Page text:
Change initiatives: overcoming resistance

By William Seidman Change initiatives are always bound to frighten people and organizations. No matter the method, be it webinars, classes or videos, change can’t take place when people want to stay the same and engage in the same old habits. So how can you fight resistance to change? One important factor needs to be considered, as Peter Bregman points out in a still current and relevant blog post in the Harvard Business Review: “People don’t resist change, they resist being changed.” People make changes in their own lives all the time, but when change comes about in the workplace, they may feel coerced. The key, Bregman writes, is to give people some control in the change process. Bregman outlines three steps to achieving this.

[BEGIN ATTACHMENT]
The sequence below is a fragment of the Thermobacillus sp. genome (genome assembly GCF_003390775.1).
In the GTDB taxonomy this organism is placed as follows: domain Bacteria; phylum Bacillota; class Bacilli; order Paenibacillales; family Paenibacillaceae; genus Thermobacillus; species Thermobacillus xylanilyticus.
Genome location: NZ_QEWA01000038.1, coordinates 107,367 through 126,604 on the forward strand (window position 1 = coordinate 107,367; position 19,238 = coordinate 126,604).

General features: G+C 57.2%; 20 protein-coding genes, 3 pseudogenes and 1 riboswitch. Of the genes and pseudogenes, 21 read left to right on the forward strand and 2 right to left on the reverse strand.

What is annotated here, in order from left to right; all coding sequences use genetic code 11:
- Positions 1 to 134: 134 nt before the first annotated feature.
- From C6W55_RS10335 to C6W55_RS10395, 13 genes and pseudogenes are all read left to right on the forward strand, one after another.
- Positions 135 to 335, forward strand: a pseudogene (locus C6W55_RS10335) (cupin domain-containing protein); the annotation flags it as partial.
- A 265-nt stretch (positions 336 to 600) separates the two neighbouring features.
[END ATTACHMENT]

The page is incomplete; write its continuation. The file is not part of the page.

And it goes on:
1. Define the outcomes you want.
  2. Suggest a path to achieve it.
  3. Allow people to reject the path as long as they choose an alternative route to the same outcome.
Not coincidentally, these steps are completely in line with our approach to affirmative leadership:
  1. Set the bar: Identify your star performers and uncover their wisdom and knowledge to create a path to mastery.
  2. Motivate change: Positive visualization and persuasive technologies motivate the adoption of change.
  3. Sustain Change: Using research from neuroscience, you can guide people to sustain change, even when they are resistant to change.
  4. Scale the Change: The concept of mass customization enables each person within the organization to have a unique experience so that they feel more control in the process, rather than feeling coerced against their will. This approach helps to drive quick adoption by mass numbers of people.

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